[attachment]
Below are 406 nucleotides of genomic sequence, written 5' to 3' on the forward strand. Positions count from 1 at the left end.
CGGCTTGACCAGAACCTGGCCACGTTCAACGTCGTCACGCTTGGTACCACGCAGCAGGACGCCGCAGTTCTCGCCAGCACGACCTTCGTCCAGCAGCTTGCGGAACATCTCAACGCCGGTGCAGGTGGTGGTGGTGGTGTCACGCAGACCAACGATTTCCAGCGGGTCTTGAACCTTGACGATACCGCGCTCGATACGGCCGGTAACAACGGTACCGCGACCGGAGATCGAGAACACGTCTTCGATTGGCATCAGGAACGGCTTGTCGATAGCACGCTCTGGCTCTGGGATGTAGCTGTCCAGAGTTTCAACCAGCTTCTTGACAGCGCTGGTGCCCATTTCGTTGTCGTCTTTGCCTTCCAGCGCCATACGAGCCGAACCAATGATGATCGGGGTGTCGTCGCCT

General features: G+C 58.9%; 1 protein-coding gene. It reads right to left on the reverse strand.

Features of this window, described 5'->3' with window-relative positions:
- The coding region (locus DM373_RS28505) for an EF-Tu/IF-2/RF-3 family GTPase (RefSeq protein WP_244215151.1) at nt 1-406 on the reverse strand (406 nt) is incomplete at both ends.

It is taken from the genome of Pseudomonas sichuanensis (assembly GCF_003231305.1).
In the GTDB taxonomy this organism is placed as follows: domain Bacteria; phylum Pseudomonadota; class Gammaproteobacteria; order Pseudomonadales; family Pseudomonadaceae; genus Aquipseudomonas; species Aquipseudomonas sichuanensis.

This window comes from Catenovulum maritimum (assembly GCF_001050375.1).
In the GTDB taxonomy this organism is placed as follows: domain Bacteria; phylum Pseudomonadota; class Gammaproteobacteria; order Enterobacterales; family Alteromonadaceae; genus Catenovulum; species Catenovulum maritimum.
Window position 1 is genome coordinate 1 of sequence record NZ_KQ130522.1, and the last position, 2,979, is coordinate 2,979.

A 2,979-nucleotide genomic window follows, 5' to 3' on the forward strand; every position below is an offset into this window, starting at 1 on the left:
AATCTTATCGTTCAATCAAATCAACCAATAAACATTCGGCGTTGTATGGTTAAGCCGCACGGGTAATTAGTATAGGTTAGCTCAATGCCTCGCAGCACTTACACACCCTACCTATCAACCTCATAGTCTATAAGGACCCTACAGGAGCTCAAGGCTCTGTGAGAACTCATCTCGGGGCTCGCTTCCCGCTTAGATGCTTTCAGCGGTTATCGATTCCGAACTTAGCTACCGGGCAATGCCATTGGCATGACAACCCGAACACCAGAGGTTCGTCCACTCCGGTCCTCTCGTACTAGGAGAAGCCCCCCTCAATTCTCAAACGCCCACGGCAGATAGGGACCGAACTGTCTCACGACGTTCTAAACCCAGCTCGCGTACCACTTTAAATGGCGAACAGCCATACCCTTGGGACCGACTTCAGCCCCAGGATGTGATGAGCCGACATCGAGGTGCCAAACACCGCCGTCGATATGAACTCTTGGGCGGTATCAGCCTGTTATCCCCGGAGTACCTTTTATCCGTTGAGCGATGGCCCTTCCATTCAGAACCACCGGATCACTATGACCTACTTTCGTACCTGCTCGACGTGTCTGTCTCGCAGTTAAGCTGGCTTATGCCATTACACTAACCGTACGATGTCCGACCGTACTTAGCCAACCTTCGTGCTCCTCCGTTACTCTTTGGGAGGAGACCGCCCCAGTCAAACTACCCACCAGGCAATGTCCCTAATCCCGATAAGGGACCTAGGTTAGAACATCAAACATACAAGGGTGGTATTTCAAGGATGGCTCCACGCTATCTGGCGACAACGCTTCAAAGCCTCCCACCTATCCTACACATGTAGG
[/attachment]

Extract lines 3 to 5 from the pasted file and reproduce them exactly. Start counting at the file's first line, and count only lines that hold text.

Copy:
General features: G+C 58.9%; 1 protein-coding gene. It reads right to left on the reverse strand.

Features of this window, described 5'->3' with window-relative positions:
- The coding region (locus DM373_RS28505) for an EF-Tu/IF-2/RF-3 family GTPase (RefSeq protein WP_244215151.1) at nt 1-406 on the reverse strand (406 nt) is incomplete at both ends.